By reducing the likelihood of unforeseen conflicts or delays, utility surveying helps save time and costs associated with construction or excavation projects.

Utility Surveying Services by Geoscope Enhances the Project Efficiency

Utility surveying enhances project efficiency by providing accurate and up-to-date information about utilities. This information allows for better project planning, design optimisation, and coordination with utility providers. By reducing the likelihood of unforeseen conflicts or delays, utility surveying helps save time and costs associated with construction or excavation projects.

Legal Compliance

Utility surveying ensures compliance with regulations and guidelines regarding the identification and protection of underground utilities. It helps meet the requirements set by authorities, utility providers, and industry standards, ensuring safe and responsible construction practices.

Quality Level B Subsurface Utility Investigation (SUI)


Quality Level B SUI investigation is a classification system used in utility surveying to determine the accuracy and reliability of the gathered data. 

QL-B investigations involve using GPR, desktop studies, and other techniques to provide a general indication of utility locations. 

Here’s an explanation of Quality Level B SUI investigation:

Data Collection

Quality Level B investigation involves using various non-destructive methods to collect data about underground utilities. 

This includes conducting surveys, reviewing existing utility records, and using geophysical techniques to determine the approximate location and attributes of utilities.

Utility Surveying Services in Woolloomooloo NSW by Geoscope

Quality Level B investigation provides a higher level of accuracy compared to lower quality levels. The data collected helps establish the horizontal position of utilities with reasonable certainty, allowing for more accurate project planning and design.


The data gathered during Quality Level B investigation is typically depicted on utility maps, drawings, or other visual representations. 

This visualisation aids in understanding the spatial relationships between utilities and assists in decision-making during construction or excavation projects.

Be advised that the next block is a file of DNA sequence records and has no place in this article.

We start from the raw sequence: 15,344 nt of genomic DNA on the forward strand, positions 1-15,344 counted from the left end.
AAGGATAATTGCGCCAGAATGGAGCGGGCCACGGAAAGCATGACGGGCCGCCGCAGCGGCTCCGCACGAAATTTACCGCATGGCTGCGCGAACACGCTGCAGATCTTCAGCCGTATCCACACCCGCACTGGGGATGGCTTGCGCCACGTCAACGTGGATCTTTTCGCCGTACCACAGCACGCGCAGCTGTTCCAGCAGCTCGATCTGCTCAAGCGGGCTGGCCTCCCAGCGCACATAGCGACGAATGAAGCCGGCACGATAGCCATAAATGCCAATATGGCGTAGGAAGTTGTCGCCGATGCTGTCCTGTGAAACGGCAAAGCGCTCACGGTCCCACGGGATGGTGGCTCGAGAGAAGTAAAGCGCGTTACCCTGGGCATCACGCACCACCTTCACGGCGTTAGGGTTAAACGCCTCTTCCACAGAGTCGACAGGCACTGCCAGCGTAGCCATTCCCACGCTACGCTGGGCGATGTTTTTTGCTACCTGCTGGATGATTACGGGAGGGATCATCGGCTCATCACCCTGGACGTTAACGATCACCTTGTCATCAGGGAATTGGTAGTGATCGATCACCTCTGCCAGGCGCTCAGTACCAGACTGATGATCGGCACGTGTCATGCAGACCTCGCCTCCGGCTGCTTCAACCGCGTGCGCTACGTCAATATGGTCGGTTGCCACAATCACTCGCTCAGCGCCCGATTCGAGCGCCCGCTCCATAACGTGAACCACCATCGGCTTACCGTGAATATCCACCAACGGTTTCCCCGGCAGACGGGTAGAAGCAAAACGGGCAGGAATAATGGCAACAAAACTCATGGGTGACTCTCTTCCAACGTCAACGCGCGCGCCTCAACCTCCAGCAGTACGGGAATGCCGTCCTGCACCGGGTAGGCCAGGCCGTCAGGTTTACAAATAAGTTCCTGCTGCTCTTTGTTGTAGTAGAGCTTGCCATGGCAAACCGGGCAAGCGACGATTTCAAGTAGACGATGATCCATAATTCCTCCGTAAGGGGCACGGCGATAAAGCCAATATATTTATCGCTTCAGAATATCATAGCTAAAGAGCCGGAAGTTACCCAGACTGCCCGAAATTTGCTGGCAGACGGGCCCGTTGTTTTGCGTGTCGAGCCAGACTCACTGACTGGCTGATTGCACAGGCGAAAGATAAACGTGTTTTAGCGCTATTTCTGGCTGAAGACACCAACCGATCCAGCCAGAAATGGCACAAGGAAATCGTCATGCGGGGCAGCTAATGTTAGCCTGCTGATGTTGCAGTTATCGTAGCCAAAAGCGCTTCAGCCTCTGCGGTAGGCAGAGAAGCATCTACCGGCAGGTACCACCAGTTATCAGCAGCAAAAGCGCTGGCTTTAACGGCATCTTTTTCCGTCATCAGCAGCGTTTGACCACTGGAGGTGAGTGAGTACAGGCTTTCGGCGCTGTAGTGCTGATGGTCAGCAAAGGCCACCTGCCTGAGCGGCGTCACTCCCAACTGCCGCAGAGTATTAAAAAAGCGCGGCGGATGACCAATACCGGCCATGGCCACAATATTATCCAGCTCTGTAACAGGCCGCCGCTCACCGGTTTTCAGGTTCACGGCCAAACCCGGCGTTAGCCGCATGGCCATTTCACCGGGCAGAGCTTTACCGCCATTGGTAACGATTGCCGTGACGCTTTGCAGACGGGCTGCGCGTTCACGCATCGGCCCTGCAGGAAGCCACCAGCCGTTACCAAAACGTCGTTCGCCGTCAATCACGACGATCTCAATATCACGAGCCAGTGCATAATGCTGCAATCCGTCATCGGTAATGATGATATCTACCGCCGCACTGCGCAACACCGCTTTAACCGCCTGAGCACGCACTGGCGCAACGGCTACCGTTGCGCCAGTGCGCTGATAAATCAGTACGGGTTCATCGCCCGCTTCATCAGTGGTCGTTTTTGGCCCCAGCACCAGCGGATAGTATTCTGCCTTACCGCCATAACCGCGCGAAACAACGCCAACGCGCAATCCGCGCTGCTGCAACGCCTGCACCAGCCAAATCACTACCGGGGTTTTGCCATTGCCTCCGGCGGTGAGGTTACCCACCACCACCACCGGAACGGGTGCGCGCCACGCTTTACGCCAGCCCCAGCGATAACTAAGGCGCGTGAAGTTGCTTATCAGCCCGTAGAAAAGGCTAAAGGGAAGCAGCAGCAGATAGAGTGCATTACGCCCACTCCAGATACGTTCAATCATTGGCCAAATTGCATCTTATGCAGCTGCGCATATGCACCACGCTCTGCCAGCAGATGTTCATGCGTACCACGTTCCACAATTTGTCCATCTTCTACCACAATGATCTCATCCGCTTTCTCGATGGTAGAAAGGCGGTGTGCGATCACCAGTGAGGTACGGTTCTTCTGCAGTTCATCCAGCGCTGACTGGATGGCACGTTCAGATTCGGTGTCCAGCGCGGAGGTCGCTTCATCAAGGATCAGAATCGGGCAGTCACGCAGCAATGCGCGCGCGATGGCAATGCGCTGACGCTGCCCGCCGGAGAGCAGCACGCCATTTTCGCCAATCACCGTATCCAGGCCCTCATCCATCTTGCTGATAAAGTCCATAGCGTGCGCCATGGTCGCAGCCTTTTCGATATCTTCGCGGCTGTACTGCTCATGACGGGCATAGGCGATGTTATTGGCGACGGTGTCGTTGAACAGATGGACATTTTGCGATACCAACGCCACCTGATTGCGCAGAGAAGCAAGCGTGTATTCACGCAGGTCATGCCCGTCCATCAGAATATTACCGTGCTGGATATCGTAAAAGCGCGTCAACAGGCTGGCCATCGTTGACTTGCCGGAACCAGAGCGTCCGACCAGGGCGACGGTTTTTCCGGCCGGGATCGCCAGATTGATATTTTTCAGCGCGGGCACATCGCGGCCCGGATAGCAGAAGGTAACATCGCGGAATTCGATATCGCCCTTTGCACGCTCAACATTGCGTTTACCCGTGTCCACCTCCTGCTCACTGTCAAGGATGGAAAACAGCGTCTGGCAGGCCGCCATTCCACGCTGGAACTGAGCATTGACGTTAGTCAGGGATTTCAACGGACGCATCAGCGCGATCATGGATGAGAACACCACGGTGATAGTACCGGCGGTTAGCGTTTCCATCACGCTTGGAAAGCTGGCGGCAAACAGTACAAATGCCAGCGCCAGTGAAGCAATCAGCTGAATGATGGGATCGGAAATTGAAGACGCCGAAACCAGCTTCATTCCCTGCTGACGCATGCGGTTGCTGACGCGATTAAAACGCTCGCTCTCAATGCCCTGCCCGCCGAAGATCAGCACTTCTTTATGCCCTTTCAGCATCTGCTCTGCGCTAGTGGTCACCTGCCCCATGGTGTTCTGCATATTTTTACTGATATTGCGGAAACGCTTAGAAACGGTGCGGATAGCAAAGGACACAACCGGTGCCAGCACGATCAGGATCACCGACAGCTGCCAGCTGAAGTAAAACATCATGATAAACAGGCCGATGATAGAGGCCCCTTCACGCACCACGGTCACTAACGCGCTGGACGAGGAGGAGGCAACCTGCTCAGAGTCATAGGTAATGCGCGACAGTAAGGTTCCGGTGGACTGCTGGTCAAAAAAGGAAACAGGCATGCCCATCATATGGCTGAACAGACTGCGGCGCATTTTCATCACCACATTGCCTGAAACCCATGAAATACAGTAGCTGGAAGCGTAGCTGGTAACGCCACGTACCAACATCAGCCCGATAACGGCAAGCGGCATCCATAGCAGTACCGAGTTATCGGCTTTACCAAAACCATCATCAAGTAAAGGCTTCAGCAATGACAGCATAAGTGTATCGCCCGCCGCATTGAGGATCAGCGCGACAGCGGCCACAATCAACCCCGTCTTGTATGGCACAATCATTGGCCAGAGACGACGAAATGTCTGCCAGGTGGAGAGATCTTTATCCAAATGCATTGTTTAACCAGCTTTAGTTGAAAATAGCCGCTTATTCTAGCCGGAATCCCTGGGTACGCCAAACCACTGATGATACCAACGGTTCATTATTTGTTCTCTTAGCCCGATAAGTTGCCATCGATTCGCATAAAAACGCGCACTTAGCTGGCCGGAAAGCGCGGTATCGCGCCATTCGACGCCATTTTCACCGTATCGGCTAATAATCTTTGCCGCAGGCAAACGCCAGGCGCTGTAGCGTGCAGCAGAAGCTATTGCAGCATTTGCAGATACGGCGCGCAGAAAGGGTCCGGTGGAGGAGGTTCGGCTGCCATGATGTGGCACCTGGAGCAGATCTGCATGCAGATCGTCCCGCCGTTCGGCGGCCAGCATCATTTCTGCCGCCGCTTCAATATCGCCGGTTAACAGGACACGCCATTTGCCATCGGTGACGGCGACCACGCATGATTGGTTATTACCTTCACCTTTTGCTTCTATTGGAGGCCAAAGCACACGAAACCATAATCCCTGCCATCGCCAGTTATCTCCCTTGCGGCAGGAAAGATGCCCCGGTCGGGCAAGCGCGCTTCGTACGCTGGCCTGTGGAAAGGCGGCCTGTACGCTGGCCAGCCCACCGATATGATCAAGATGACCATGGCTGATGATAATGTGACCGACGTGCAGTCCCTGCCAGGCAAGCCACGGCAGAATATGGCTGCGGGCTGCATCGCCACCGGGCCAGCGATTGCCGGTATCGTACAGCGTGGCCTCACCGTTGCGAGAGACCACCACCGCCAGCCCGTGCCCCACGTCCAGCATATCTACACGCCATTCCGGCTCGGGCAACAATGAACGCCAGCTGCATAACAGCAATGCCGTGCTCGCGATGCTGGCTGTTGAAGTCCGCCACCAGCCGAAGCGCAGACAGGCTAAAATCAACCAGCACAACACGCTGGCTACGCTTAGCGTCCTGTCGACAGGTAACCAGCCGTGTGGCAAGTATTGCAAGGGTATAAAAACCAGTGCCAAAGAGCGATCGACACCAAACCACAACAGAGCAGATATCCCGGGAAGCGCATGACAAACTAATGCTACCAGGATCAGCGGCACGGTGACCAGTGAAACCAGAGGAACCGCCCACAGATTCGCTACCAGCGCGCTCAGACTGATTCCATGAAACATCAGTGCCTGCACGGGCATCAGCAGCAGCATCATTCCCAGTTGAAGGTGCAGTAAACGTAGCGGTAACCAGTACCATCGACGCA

It’s important to note that Quality Level B investigation has its limitations. While it provides a more detailed understanding of the utilities, it may not provide precise vertical information, such as the depth of utilities, or detailed information about utility materials or conditions. These limitations are addressed in higher quality levels.

Quality Level A Subsurface Utility Investigation (SUI)

Quality Level A SUI investigation represents the highest level of accuracy and precision in utility surveying. 

It involves more comprehensive data collection and verification such as physically exposing utilities through techniques such as potholing, non-destructive digging (NDD), and slit trenching compared to lower quality levels. 

QL-A investigations provide more accurate data about the precise location and depth of utilities. 


Here’s an overview of Quality Level A SUI investigation:

Data Collection

Quality Level A investigation employs the use of advanced techniques to gather highly accurate data about underground utilities. This includes methods such as potholing, NDD, or other geophysical methods that allow for direct exposure and measurement of the utilities. It involves physically excavating the ground to visually confirm the presence, location, depth, and attributes of the utilities.

Precision and Accuracy

Quality Level A investigation provides the highest level of precision and accuracy in utility surveying.